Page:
The former Jesuit priest Albert Jonsen, emeritus professor of ethics at the University of Washington, recalls the meeting in his book “The Birth of Bioethics” (Oxford, 2003). He writes about how he joined with the Rev. Joseph Fuchs, a Catholic moral theologian; the Rev. Robert Drinan, then dean of Boston College Law School; and three academic theologians, the Revs. Giles Milhaven, Richard McCormick and Charles Curran, to enable the Kennedy family to redefine support for abortion.
Mr. Jonsen writes that the Hyannisport colloquium was influenced by the position of another Jesuit, the Rev. John Courtney Murray, a position that “distinguished between the moral aspects of an issue and the feasibility of enacting legislation about that issue.” It was the consensus at the Hyannisport conclave that Catholic politicians “might tolerate legislation that would permit abortion under certain circumstances if political efforts to repress this moral error led to greater perils to social peace and order.”
Father Milhaven later recalled the Hyannisport meeting during a 1984 breakfast briefing of Catholics for a Free Choice: “The theologians worked for a day and a half among ourselves at a nearby hotel. In the evening we answered questions from the Kennedys and the Shrivers. Though the theologians disagreed on many a point, they all concurred on certain basics . . . and that was that a Catholic politician could in good conscience vote in favor of abortion.”
But can they now? There are signs today that some of the bishops are beginning to confront the Catholic politicians who consistently vote in favor of legislation to support abortion. Charles J. Chaput, the archbishop of Denver, has been on the front lines in encouraging Catholics to live their faith without compromise in the public square. Most recently in his book “Render Unto Caesar,” Archbishop Chaput has reminded Catholic politicians of their obligation to protect life.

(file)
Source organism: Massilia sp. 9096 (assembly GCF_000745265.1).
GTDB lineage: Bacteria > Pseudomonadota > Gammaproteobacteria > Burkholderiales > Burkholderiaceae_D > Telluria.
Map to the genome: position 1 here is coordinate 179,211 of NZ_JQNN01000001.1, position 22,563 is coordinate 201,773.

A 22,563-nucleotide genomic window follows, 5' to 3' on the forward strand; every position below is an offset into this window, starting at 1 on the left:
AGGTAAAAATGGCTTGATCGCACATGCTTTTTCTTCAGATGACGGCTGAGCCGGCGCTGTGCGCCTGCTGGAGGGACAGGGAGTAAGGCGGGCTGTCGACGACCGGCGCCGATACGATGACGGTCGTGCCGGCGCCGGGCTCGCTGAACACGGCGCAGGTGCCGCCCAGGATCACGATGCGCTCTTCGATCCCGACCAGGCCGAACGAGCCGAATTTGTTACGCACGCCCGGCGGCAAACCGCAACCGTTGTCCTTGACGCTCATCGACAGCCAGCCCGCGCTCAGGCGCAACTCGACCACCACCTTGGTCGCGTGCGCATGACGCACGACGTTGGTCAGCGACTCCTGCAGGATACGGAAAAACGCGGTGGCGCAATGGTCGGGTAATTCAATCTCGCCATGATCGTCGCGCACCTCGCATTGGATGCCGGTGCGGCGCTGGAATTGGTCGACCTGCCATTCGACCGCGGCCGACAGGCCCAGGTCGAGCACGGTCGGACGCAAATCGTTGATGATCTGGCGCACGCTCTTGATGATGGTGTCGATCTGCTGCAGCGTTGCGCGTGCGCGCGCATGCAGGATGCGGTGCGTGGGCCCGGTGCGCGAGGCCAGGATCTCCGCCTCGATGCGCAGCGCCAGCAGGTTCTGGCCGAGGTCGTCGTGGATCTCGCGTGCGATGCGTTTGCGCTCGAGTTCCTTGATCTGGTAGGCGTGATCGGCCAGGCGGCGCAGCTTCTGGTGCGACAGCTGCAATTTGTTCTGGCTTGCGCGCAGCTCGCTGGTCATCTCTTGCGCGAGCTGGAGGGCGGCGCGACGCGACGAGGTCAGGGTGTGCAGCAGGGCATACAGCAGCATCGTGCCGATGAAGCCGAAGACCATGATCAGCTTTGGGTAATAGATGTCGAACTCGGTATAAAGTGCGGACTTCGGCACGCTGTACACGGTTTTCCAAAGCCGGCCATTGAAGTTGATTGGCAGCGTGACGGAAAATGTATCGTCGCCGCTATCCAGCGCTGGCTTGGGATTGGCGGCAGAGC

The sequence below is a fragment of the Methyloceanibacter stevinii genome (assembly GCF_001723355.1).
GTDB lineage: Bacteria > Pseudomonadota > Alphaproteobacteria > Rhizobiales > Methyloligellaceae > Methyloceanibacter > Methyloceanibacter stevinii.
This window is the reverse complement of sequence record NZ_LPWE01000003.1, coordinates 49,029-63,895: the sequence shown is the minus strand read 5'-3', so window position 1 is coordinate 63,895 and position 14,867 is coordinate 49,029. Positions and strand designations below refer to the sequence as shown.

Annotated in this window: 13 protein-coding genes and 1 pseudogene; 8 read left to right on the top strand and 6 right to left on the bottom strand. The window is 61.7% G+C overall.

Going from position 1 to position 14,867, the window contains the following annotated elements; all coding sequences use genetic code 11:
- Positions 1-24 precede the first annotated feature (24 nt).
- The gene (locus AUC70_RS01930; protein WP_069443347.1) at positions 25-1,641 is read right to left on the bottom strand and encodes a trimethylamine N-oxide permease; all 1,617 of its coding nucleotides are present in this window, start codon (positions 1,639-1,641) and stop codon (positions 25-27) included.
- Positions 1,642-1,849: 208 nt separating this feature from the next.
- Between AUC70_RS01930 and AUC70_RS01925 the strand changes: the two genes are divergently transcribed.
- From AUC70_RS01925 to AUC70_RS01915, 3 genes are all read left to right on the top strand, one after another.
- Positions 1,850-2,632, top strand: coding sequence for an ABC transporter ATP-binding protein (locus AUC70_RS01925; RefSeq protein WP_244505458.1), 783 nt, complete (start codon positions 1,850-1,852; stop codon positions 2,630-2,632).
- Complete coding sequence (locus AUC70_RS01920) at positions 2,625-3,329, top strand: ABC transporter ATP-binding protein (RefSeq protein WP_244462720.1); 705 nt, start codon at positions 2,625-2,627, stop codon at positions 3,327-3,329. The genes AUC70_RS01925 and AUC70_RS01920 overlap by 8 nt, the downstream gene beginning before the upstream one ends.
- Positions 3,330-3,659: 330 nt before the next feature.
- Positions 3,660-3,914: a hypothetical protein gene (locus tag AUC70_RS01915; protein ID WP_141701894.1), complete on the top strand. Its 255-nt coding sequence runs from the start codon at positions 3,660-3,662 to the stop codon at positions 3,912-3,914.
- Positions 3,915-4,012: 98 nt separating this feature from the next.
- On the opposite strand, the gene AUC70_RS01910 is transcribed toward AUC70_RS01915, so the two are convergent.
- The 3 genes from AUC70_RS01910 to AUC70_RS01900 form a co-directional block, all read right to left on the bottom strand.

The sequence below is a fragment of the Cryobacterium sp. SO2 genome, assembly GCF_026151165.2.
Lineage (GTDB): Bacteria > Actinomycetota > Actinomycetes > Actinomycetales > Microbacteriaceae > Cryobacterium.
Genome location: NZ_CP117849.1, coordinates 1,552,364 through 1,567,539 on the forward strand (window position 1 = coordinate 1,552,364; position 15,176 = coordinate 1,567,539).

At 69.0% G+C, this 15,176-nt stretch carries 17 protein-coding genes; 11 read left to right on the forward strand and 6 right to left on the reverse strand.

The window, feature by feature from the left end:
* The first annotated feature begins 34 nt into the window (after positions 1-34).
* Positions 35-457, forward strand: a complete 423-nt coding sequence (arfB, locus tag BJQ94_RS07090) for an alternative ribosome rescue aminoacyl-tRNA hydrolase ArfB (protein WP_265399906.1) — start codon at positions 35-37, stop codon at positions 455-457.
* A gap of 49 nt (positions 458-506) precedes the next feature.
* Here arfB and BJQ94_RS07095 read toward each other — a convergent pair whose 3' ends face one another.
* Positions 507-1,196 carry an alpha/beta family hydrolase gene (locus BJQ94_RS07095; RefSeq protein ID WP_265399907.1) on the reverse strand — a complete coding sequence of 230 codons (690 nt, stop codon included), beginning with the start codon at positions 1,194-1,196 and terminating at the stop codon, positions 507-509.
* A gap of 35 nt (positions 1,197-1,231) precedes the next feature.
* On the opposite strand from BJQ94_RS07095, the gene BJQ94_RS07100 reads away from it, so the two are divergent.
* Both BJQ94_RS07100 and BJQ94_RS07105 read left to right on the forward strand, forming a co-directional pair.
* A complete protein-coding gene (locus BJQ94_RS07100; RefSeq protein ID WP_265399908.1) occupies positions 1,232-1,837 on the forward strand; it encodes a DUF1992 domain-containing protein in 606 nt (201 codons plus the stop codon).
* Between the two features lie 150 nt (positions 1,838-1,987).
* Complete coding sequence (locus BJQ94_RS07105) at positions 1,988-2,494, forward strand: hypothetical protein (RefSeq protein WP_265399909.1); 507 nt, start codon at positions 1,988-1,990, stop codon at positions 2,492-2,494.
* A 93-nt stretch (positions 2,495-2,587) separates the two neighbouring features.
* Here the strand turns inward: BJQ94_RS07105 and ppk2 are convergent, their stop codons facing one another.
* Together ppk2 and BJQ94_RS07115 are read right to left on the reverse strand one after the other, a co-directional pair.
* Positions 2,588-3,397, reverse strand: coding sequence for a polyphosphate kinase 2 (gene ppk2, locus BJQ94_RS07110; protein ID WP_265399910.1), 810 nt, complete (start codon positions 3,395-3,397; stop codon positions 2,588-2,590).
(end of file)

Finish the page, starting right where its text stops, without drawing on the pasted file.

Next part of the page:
The archbishop is not alone. The agenda at November’s assembly of the U.S. Conference of Catholic Bishops included a public discussion of abortion and politics. The bishops’ final statement focused on concern about the possible passage of the “Freedom of Choice Act,” and referred to it as “an evil law that would further divide our country.” The bishops referenced their 2007 document, “Faithful Citizenship,” which maintains that the right to life is the foundation of every other human right. In it, they promised to “persist in the duty to counsel, in the hope that the scandal of their [Catholic congregants'] cooperating in evil can be resolved by the proper formation of their consciences.”

(continue reading)

Introducing Father Mitch Pacwa’s "Reformation Project"

August 25, 2009 by  
Filed under Patrick's Blog

For more info on this groundbreaking new project exploring the historical and theological facts surrounding the Protestant rebellion against the Catholic Church, go here.